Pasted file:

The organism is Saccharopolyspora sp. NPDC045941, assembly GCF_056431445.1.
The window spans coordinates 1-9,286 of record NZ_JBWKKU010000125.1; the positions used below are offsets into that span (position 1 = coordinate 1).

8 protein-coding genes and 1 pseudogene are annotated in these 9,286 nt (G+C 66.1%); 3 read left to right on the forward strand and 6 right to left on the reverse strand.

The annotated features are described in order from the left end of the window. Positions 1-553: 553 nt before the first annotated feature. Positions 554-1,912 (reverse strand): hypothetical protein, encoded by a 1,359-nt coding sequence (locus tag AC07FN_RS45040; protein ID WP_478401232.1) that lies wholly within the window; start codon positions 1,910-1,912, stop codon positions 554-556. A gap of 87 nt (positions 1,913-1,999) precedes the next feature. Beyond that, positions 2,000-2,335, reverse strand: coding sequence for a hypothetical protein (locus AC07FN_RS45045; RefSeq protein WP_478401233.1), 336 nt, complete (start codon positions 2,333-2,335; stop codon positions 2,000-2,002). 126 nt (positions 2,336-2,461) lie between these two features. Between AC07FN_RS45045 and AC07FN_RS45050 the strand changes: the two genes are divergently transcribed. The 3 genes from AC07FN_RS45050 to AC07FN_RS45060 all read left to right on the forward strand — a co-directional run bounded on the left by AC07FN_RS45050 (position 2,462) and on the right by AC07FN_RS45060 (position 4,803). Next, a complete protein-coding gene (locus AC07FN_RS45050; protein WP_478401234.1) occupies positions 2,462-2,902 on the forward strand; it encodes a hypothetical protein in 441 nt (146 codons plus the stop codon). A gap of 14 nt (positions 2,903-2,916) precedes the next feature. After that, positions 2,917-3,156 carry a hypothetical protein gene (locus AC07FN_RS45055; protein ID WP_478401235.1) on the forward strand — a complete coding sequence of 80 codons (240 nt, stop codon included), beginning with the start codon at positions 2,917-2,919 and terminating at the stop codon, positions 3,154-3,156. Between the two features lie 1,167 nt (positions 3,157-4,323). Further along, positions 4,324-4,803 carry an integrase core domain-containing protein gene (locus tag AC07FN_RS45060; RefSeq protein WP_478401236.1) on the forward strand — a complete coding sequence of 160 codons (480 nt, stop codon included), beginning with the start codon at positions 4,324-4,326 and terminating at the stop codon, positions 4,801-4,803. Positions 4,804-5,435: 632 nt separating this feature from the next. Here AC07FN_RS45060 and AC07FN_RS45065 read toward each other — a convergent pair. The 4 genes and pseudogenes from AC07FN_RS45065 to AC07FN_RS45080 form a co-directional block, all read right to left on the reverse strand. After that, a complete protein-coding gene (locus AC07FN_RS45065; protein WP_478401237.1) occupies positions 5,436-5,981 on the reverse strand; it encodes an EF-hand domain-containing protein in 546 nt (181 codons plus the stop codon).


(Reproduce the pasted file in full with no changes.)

The organism is Saccharopolyspora sp. NPDC045941, assembly GCF_056431445.1.
The window spans coordinates 1-9,286 of record NZ_JBWKKU010000125.1; the positions used below are offsets into that span (position 1 = coordinate 1).

8 protein-coding genes and 1 pseudogene are annotated in these 9,286 nt (G+C 66.1%); 3 read left to right on the forward strand and 6 right to left on the reverse strand.

The annotated features are described in order from the left end of the window. Positions 1-553: 553 nt before the first annotated feature. Positions 554-1,912 (reverse strand): hypothetical protein, encoded by a 1,359-nt coding sequence (locus tag AC07FN_RS45040; protein ID WP_478401232.1) that lies wholly within the window; start codon positions 1,910-1,912, stop codon positions 554-556. A gap of 87 nt (positions 1,913-1,999) precedes the next feature. Beyond that, positions 2,000-2,335, reverse strand: coding sequence for a hypothetical protein (locus AC07FN_RS45045; RefSeq protein WP_478401233.1), 336 nt, complete (start codon positions 2,333-2,335; stop codon positions 2,000-2,002). 126 nt (positions 2,336-2,461) lie between these two features. Between AC07FN_RS45045 and AC07FN_RS45050 the strand changes: the two genes are divergently transcribed. The 3 genes from AC07FN_RS45050 to AC07FN_RS45060 all read left to right on the forward strand — a co-directional run bounded on the left by AC07FN_RS45050 (position 2,462) and on the right by AC07FN_RS45060 (position 4,803). Next, a complete protein-coding gene (locus AC07FN_RS45050; protein WP_478401234.1) occupies positions 2,462-2,902 on the forward strand; it encodes a hypothetical protein in 441 nt (146 codons plus the stop codon). A gap of 14 nt (positions 2,903-2,916) precedes the next feature. After that, positions 2,917-3,156 carry a hypothetical protein gene (locus AC07FN_RS45055; protein ID WP_478401235.1) on the forward strand — a complete coding sequence of 80 codons (240 nt, stop codon included), beginning with the start codon at positions 2,917-2,919 and terminating at the stop codon, positions 3,154-3,156. Between the two features lie 1,167 nt (positions 3,157-4,323). Further along, positions 4,324-4,803 carry an integrase core domain-containing protein gene (locus tag AC07FN_RS45060; RefSeq protein WP_478401236.1) on the forward strand — a complete coding sequence of 160 codons (480 nt, stop codon included), beginning with the start codon at positions 4,324-4,326 and terminating at the stop codon, positions 4,801-4,803. Positions 4,804-5,435: 632 nt separating this feature from the next. Here AC07FN_RS45060 and AC07FN_RS45065 read toward each other — a convergent pair. The 4 genes and pseudogenes from AC07FN_RS45065 to AC07FN_RS45080 form a co-directional block, all read right to left on the reverse strand. After that, a complete protein-coding gene (locus AC07FN_RS45065; protein WP_478401237.1) occupies positions 5,436-5,981 on the reverse strand; it encodes an EF-hand domain-containing protein in 546 nt (181 codons plus the stop codon).